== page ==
When the Houston Texans took D.J. Swearinger with a second-round pick in last week's NFL Draft, the former University of South Carolina safety was expected to be groomed as a potential replacement for Ed Reed several years down the road.
A hip injury suffered by the nine-time Pro Bowl safety could provide Swearinger with added first-team reps during the Texans' offseason program. Last week, Reed underwent arthroscopic surgery to repair a small labral tear in his hip, John McClain of the Houston Chronicle reported. Reed, who signed with the Texans in late-March, is expected to be ready for training camp, according to the Chronicle.
Texans coach Gary Kubiak has a history of providing prominent players recovering from surgery with added rest in camp. Kubiak could do the same with linebacker Brian Cushing, as he returns to the field following season-ending knee surgery last October. If Reed practices sparingly in training camp, Swearinger could split reps with third-year safety Shiloh Keo.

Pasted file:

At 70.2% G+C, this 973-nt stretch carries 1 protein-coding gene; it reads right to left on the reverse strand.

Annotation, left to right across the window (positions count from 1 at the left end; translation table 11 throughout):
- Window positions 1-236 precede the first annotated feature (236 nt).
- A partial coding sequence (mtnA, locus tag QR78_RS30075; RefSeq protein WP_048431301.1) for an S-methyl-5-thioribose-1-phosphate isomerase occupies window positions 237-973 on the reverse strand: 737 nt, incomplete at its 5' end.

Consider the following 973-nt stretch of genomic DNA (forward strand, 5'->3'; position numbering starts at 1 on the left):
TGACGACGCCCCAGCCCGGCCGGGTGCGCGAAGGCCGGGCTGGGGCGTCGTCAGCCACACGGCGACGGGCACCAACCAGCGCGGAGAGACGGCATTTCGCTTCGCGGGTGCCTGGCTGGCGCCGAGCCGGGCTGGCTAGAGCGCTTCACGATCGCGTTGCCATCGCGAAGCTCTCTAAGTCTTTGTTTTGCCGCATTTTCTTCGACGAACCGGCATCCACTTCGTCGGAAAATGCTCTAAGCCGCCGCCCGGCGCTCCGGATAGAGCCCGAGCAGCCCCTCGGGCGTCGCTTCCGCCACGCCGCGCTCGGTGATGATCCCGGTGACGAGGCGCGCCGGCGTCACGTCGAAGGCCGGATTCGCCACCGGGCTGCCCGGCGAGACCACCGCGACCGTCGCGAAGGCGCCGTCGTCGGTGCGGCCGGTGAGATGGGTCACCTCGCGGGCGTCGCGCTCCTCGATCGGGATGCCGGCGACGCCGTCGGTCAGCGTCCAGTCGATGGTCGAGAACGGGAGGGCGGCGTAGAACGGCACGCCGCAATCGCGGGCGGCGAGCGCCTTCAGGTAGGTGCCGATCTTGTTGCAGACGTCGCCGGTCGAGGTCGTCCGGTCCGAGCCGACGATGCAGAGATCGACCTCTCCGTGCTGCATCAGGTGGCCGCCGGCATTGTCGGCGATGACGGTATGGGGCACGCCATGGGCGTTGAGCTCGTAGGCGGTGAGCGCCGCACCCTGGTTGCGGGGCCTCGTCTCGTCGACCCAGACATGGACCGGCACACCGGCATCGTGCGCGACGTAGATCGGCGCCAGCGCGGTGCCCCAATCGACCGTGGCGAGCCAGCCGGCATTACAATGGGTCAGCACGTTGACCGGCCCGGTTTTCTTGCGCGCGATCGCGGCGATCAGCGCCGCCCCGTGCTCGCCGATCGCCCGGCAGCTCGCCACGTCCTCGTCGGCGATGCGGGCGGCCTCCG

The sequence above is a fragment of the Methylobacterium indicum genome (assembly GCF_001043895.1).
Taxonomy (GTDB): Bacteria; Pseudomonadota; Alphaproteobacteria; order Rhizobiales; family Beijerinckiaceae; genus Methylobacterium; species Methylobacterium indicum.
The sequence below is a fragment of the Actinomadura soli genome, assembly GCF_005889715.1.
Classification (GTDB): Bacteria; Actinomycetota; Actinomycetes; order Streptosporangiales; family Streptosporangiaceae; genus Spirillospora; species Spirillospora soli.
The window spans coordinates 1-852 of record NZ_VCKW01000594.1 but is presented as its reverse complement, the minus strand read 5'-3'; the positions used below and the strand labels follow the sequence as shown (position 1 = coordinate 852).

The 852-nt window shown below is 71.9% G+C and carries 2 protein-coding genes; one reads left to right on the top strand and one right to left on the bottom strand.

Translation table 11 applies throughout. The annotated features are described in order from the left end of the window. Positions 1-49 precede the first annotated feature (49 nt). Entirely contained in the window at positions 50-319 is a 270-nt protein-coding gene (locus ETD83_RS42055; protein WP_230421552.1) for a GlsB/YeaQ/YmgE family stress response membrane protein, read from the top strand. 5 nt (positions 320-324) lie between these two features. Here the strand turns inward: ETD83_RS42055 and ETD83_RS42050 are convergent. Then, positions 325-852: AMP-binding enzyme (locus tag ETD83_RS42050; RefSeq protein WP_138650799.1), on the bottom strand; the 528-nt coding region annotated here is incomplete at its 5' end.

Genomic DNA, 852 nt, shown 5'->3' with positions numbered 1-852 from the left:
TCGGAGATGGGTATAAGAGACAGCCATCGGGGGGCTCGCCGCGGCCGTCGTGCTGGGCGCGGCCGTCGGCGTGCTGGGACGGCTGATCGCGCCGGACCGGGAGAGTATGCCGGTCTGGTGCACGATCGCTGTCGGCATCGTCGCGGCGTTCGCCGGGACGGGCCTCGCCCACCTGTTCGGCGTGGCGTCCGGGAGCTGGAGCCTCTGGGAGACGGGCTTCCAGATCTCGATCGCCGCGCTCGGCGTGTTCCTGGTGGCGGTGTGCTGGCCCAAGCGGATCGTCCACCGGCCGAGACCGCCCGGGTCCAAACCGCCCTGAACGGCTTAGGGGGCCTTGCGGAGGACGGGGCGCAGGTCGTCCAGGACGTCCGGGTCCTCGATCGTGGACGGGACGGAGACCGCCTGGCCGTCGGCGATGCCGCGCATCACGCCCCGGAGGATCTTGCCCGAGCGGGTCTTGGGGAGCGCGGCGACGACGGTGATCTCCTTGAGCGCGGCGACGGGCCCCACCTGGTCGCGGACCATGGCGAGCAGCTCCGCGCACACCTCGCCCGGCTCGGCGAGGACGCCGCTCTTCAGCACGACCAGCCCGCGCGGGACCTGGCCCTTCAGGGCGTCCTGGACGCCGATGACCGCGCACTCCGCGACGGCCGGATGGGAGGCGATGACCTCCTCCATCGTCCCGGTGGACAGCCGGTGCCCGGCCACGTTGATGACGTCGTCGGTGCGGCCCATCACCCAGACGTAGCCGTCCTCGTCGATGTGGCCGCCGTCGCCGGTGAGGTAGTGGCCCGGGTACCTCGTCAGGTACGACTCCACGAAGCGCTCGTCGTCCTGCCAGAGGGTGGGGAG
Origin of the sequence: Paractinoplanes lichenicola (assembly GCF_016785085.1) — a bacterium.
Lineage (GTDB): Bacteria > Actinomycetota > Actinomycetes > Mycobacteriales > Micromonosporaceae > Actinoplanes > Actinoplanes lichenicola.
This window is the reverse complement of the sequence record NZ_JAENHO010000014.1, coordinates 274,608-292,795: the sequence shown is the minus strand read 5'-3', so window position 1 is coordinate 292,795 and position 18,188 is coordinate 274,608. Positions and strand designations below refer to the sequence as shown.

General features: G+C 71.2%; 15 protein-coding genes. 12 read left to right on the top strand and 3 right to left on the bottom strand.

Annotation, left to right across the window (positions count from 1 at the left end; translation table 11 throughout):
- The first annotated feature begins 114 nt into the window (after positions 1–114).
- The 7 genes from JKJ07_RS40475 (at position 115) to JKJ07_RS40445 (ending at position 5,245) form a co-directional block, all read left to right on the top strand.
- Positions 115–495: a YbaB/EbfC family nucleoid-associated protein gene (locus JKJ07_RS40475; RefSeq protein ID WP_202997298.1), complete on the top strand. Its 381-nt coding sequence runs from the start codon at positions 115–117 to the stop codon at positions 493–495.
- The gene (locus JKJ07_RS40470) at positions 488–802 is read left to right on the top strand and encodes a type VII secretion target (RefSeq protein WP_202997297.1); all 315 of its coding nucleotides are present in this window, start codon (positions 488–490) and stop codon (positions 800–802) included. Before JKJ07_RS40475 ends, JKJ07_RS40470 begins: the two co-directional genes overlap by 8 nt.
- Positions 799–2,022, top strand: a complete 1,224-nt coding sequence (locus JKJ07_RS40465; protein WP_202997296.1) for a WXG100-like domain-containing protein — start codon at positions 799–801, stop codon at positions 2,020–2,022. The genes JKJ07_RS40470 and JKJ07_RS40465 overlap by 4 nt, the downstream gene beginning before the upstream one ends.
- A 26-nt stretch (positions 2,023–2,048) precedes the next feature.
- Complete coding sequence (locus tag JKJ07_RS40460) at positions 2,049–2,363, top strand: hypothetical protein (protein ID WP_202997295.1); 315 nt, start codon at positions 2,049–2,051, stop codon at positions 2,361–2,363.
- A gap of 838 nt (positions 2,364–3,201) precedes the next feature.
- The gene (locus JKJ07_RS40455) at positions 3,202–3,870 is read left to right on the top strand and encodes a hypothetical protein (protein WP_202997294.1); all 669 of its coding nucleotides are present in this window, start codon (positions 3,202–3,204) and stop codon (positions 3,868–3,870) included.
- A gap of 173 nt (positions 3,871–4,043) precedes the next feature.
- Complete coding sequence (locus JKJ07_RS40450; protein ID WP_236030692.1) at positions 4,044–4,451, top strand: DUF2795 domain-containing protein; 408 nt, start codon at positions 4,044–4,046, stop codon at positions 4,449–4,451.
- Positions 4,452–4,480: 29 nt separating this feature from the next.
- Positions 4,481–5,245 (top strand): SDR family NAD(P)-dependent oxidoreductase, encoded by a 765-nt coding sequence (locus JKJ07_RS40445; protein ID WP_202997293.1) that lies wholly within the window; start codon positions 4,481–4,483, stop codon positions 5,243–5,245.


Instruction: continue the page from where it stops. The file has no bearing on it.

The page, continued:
Months before the start of the 2010 regular season, Reed underwent reconstructive surgery on his hip to repair a torn labrum. Following the procedure, Reed said the pain in his hip became progressively worse throughout the 2009 season, as he played through the injury. Reed missed four games in 2009 because of the hip problems.
Reed's three-year, $15 million contract with the Texans, included a $2 million signing bonus. At Reed's introductory press conference he spoke extensively on the importance of taking care of his body, as he enters his 12th season in the NFL.
“I've played through injuries, we've all seen them,” Reed said. “What they say is this game is 90 percent mental and 10 percent physical. Everybody knows father time catches up with you, but when you have the right people around and the right situation you understand what you're doing in your role. You're able to move a certain way throughout a defense.”
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